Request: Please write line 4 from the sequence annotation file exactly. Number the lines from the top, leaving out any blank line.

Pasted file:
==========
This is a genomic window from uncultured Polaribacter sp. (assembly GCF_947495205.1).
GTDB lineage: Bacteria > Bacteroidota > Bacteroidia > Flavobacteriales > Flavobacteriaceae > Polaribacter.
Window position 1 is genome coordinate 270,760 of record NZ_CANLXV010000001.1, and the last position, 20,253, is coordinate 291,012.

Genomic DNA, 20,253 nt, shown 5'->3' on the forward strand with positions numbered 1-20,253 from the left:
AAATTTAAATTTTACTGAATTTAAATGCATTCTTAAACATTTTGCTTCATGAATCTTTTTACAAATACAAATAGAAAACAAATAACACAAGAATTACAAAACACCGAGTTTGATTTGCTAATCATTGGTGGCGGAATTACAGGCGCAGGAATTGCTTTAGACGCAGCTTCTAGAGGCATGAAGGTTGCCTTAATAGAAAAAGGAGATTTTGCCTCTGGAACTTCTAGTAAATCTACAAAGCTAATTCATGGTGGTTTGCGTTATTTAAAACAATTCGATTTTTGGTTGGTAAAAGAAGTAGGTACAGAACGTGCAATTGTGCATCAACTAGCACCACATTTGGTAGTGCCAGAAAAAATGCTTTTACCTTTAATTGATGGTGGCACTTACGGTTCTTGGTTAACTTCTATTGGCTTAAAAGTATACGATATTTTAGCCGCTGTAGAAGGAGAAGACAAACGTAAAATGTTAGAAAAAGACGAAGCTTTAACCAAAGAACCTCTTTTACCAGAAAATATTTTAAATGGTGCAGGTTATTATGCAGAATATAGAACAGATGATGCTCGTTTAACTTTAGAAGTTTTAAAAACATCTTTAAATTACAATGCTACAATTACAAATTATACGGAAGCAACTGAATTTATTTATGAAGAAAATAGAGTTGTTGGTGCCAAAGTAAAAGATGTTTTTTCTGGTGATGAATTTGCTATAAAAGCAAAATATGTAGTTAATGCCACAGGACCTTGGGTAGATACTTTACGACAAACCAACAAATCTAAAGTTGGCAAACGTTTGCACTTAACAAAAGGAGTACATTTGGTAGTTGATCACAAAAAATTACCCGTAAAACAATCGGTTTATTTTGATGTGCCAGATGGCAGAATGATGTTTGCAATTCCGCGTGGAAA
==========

Genomic DNA, 20,253 nt, shown 5'->3' on the forward strand with positions numbered 1-20,253 from the left: